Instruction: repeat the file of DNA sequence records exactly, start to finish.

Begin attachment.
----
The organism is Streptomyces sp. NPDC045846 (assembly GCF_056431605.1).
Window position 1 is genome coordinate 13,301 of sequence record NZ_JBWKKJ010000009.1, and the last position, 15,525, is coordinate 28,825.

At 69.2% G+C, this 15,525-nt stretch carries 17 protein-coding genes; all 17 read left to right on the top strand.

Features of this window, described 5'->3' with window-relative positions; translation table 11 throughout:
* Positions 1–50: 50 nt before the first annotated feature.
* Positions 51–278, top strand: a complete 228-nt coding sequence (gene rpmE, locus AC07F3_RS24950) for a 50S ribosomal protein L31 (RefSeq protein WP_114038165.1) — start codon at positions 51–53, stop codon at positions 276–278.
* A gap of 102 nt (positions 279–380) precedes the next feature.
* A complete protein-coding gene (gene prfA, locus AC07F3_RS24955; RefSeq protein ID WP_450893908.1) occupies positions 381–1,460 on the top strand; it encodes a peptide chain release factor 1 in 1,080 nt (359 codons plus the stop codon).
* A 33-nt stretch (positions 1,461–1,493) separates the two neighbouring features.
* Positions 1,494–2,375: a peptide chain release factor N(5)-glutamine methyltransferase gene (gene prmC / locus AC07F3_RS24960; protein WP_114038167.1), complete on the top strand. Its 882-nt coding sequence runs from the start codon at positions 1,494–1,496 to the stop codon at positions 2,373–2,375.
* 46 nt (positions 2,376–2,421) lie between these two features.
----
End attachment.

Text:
The organism is Streptomyces sp. NPDC045846 (assembly GCF_056431605.1).
Window position 1 is genome coordinate 13,301 of sequence record NZ_JBWKKJ010000009.1, and the last position, 15,525, is coordinate 28,825.

At 69.2% G+C, this 15,525-nt stretch carries 17 protein-coding genes; all 17 read left to right on the top strand.

Features of this window, described 5'->3' with window-relative positions; translation table 11 throughout:
* Positions 1–50: 50 nt before the first annotated feature.
* Positions 51–278, top strand: a complete 228-nt coding sequence (gene rpmE, locus AC07F3_RS24950) for a 50S ribosomal protein L31 (RefSeq protein WP_114038165.1) — start codon at positions 51–53, stop codon at positions 276–278.
* A gap of 102 nt (positions 279–380) precedes the next feature.
* A complete protein-coding gene (gene prfA, locus AC07F3_RS24955; RefSeq protein ID WP_450893908.1) occupies positions 381–1,460 on the top strand; it encodes a peptide chain release factor 1 in 1,080 nt (359 codons plus the stop codon).
* A 33-nt stretch (positions 1,461–1,493) separates the two neighbouring features.
* Positions 1,494–2,375: a peptide chain release factor N(5)-glutamine methyltransferase gene (gene prmC / locus AC07F3_RS24960; protein WP_114038167.1), complete on the top strand. Its 882-nt coding sequence runs from the start codon at positions 1,494–1,496 to the stop codon at positions 2,373–2,375.
* 46 nt (positions 2,376–2,421) lie between these two features.